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Traders to March In Protest of URA Rules

The traders are protesting a URA directive issued last week listing ten goods that would no longer be eligible for customs warehousing at the port of entry. This means that traders would be required to bring in goods, clear taxes immediately and then continue to final destination.
Bales of used clothes. Importers of these garments will be expected to pay taxes immediately their goods reach port of entry

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Kampala traders will on Tuesday march in protest of import rules by Uganda Revenue Authority-URA which they say has made it impossible for them to do business.

The march, according to Kampala City Traders’ Association (Kacita) executive director Everest Kayondo, will involve clearing agents, warehouse owners, and importers.

The traders are protesting a URA directive issued last week listing ten goods that would no longer be eligible for customs warehousing at the port of entry. This means that traders would be required to bring in goods, clear taxes immediately and then continue to final destination.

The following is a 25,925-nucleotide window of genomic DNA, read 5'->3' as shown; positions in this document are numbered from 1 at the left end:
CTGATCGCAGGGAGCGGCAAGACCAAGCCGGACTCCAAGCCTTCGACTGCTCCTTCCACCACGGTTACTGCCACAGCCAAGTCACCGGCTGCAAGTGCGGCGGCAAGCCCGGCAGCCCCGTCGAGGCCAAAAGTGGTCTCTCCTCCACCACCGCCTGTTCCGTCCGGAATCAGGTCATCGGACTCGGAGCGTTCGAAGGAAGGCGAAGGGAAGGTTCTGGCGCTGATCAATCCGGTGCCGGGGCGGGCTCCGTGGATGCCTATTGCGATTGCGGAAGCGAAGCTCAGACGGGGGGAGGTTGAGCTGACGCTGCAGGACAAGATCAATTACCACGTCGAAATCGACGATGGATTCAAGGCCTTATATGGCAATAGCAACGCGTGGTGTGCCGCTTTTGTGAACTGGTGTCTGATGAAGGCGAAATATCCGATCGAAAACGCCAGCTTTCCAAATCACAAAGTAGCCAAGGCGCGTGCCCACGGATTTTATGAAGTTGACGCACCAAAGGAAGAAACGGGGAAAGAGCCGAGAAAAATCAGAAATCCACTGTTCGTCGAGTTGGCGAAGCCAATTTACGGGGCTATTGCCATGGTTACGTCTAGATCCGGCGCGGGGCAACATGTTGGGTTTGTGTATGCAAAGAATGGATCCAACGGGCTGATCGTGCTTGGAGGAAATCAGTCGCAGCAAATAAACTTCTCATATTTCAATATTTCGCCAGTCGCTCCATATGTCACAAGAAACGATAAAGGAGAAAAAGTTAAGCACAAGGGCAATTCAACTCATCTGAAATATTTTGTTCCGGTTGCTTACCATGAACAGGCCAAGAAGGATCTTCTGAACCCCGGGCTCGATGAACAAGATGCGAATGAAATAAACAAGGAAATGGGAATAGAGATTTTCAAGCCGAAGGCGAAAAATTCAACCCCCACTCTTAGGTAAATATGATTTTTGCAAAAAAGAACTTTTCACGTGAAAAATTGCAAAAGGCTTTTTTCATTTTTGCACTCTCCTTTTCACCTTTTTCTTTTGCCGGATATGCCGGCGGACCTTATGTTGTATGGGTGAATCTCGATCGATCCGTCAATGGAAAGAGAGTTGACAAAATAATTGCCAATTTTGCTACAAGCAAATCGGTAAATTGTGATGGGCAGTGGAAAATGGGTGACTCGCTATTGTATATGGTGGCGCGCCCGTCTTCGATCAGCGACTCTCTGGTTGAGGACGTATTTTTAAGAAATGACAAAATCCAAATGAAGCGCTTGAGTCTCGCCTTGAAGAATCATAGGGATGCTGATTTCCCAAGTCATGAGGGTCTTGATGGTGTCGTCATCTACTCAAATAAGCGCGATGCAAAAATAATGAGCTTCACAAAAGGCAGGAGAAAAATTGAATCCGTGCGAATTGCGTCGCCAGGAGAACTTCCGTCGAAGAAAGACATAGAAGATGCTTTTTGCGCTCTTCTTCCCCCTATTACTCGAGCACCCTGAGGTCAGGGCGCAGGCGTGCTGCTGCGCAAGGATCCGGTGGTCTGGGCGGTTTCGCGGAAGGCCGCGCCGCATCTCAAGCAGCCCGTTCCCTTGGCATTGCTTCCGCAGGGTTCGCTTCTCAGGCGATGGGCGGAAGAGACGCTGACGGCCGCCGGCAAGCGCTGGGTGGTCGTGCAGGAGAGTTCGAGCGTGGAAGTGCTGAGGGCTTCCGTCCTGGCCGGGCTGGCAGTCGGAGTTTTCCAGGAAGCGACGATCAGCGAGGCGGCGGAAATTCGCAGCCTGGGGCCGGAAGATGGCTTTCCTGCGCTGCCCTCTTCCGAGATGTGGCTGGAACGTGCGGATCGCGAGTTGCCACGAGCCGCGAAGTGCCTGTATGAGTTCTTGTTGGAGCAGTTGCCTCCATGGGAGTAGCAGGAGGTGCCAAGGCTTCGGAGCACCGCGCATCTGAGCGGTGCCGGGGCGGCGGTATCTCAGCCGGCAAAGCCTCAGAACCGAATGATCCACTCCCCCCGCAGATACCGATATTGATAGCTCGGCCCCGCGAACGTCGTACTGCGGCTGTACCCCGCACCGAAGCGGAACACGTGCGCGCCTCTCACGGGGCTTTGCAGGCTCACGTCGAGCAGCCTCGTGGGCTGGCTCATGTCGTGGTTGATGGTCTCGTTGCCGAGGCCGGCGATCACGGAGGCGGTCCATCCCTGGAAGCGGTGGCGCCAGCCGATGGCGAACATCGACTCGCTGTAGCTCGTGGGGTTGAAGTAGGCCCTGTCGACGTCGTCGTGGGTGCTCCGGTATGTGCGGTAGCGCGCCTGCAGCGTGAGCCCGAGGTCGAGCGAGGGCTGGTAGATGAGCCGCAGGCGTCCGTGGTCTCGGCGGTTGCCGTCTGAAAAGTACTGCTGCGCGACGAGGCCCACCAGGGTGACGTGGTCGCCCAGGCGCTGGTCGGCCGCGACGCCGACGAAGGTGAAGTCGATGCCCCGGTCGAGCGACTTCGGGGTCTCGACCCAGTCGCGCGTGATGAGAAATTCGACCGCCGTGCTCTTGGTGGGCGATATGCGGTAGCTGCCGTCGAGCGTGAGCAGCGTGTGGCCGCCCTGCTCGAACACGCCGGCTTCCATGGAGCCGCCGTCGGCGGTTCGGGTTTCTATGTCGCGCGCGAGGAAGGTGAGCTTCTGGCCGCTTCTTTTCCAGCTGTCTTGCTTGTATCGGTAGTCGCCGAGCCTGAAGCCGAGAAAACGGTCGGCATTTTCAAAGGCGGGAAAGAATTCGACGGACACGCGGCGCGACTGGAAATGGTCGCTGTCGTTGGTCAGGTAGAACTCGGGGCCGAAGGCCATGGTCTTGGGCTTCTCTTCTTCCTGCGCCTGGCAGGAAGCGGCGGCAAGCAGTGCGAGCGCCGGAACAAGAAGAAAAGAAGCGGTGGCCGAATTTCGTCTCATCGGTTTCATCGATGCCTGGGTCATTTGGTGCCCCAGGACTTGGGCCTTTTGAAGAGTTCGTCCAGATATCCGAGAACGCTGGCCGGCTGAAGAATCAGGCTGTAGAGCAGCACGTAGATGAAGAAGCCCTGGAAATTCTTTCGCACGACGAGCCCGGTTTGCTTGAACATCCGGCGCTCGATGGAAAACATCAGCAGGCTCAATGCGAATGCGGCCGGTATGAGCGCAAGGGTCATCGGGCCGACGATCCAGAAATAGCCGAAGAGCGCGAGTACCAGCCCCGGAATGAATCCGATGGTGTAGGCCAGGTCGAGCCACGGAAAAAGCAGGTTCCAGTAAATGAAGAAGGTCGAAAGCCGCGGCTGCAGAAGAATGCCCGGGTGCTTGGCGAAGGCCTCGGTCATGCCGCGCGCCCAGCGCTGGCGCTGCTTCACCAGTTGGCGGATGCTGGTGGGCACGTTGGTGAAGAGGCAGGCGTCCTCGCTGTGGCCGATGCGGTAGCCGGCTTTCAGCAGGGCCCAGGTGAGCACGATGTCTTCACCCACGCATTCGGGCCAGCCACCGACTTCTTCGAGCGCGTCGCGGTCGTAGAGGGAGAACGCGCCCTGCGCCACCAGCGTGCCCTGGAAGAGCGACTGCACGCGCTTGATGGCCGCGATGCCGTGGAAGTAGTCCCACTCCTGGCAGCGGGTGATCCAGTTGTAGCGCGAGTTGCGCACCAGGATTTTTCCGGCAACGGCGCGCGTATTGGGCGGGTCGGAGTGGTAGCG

Kayondo told reporters on Friday that they have 5,000 members and they will march around Kampala and then deliver a document to Minister of Trade Amelia Kyambadde at her office off Jinja road to tell her that “URA has killed trade.”

//Cue in We’re going to…

Cue out: …for you.”//

The gazetted goods are sugar, milled and broken rice, building materials, wines and spirits (except the duty-free ones), motor vehicle tyres and tubes, motorcycle tyres and tubes, dentifrices, garments of all kinds and footwear of all kinds, and imported cars of 14 years and above.

The small importers who bring in goods in group containers will only have 24 hours to arrange themselves and clear goods in question.

Kayondo said the directive was inhuman and anti-trade.

  //Cue in: “This circular…

Cue out: … much disappointed.”//  

Also, Kayondo says that the document issued by URA was not specific on the exact goods they were targeting and they have realized that they have far-reaching impact than they thought.  

//Cue in: “In other words…

Cue out: …. these goods.”//

Tom Byarugaba, the President of the federation of the customs agents and freight forwarders, said the order that all goods be cleared at port of entry means they didn’t have business any more. He said they had tried setting up in Kenya and Tanzania but governments there made it hard for them.

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